• Furthermore, in human tissue, lithocholic acid is rapidly sulfated and rendered nontoxic, a process which does not occur in animal models.
  • Other toxic substances that have been considered more recently are N-formylated chemotactic peptides,
    • produced by enteric flora,
    • which have been shown in animal studies to induce fibrosis and damage to major bile ducts through colonic absorption and enterohepatic circulation.
    • Increased biliary excretion of these peptides has been shown in experimentally induced colitis in animal models.
    • Further investigation to delineate the role of these peptides in the etiology of PSC is required.

The major criticism of the theories of colonic toxins causing PSC comes from studies looking at the natural history of the disorder.

  • It has been demonstrated that the severity of the colitis bears little relation to the development or severity of PSC.
  • Furthermore, patients who have a colectomy show no change in their PSC natural history.
  • Some patients develop PSC years after a colectomy or even prior to the onset of their colitis.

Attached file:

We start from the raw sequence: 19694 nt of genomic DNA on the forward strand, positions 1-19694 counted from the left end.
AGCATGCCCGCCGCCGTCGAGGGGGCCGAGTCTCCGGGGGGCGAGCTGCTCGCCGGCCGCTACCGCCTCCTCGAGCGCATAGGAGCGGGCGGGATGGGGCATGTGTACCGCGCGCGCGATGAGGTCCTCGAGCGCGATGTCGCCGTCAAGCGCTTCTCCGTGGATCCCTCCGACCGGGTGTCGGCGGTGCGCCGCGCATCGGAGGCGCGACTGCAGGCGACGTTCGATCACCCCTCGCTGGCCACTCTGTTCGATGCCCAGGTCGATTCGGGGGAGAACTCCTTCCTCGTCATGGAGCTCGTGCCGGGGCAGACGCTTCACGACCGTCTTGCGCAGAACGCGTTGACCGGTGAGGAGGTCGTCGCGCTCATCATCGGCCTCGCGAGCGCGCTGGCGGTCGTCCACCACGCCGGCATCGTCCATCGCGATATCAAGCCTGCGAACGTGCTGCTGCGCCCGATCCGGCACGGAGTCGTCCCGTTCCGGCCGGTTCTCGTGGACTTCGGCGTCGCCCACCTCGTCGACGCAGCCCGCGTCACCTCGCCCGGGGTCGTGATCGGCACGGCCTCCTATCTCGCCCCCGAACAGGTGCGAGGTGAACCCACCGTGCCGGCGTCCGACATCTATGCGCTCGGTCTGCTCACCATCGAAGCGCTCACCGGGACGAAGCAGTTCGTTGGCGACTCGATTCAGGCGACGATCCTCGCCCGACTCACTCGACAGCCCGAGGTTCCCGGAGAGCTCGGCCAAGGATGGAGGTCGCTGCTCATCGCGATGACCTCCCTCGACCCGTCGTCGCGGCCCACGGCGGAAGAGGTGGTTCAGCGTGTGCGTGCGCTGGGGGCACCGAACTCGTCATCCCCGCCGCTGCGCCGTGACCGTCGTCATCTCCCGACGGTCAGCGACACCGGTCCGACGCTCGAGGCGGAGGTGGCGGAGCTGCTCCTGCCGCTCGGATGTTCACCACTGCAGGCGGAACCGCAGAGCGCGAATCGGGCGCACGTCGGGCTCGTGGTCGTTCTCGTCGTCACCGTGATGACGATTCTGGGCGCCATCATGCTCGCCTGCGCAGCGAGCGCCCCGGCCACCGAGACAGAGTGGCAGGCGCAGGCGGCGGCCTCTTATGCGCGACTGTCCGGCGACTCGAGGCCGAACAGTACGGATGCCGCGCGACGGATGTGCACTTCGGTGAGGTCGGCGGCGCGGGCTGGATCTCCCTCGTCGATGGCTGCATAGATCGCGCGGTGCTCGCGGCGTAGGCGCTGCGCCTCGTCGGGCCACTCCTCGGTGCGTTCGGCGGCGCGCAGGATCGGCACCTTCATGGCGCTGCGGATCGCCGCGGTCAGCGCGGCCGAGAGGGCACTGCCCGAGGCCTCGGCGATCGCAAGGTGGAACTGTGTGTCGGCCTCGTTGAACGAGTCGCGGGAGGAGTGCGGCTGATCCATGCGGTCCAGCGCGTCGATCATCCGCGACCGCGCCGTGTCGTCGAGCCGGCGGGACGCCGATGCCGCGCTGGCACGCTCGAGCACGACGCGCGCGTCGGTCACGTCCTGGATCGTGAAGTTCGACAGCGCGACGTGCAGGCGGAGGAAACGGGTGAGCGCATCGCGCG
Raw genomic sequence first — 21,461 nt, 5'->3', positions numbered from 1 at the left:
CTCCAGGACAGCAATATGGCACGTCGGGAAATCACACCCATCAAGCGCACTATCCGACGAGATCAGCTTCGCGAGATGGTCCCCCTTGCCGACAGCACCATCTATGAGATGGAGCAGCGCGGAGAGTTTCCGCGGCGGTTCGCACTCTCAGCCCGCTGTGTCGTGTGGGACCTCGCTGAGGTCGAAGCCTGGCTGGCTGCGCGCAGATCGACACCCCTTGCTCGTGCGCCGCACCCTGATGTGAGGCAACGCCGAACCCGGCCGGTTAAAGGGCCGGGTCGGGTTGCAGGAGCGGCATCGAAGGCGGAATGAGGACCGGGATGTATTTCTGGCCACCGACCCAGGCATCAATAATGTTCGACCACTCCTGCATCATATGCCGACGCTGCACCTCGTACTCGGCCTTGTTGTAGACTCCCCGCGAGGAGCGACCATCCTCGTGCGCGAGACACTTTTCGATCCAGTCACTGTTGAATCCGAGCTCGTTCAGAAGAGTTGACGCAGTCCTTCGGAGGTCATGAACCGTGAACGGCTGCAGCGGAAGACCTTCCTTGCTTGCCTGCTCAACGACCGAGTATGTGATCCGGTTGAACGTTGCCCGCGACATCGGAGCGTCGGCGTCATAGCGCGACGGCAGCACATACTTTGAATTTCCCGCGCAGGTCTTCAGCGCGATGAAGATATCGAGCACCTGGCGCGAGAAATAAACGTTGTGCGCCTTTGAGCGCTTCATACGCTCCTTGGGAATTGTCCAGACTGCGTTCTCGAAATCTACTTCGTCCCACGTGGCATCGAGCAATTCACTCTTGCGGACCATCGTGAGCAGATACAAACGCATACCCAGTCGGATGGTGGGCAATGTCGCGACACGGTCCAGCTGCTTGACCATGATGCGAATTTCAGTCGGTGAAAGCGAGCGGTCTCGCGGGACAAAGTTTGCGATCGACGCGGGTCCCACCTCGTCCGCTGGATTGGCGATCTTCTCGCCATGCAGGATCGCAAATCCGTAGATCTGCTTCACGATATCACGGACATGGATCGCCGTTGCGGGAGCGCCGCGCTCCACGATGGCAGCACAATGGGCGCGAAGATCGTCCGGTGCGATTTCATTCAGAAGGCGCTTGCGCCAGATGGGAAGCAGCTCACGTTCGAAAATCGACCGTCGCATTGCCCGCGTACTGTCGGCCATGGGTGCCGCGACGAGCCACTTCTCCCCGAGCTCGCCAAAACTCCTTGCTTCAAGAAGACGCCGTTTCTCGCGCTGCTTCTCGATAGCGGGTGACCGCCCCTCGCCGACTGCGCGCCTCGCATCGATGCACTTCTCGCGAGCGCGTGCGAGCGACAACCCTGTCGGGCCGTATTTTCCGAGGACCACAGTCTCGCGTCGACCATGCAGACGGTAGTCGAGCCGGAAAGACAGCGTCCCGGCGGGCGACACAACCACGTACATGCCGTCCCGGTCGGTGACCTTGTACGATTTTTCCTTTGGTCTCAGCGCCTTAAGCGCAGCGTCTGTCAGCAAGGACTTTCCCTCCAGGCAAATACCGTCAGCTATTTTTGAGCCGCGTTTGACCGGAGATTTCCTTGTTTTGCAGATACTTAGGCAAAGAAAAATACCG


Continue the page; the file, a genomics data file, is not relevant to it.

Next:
• Some patients who develop PSC never even have inflammatory bowel disease.
Antibiotics (which could, theoretically, alter the colonic flora) appear to have little effect on the natural history of PSC. Because of these findings, colonic toxins are likely to play only a minor role, if any, in the overall etiology of PSC.

The association of appendectomy with IBD is an interesting one.

  • Appendectomy has been demonstrated to have some interesting associations with UC and UC-associated PSC.
  • In a case–control study in Australia, patients with PSC/UC, PSC alone, and UC were matched to controls in regards to the effects of appendectomy and smoking, and PSC in regards to disease onset, severity, and extent.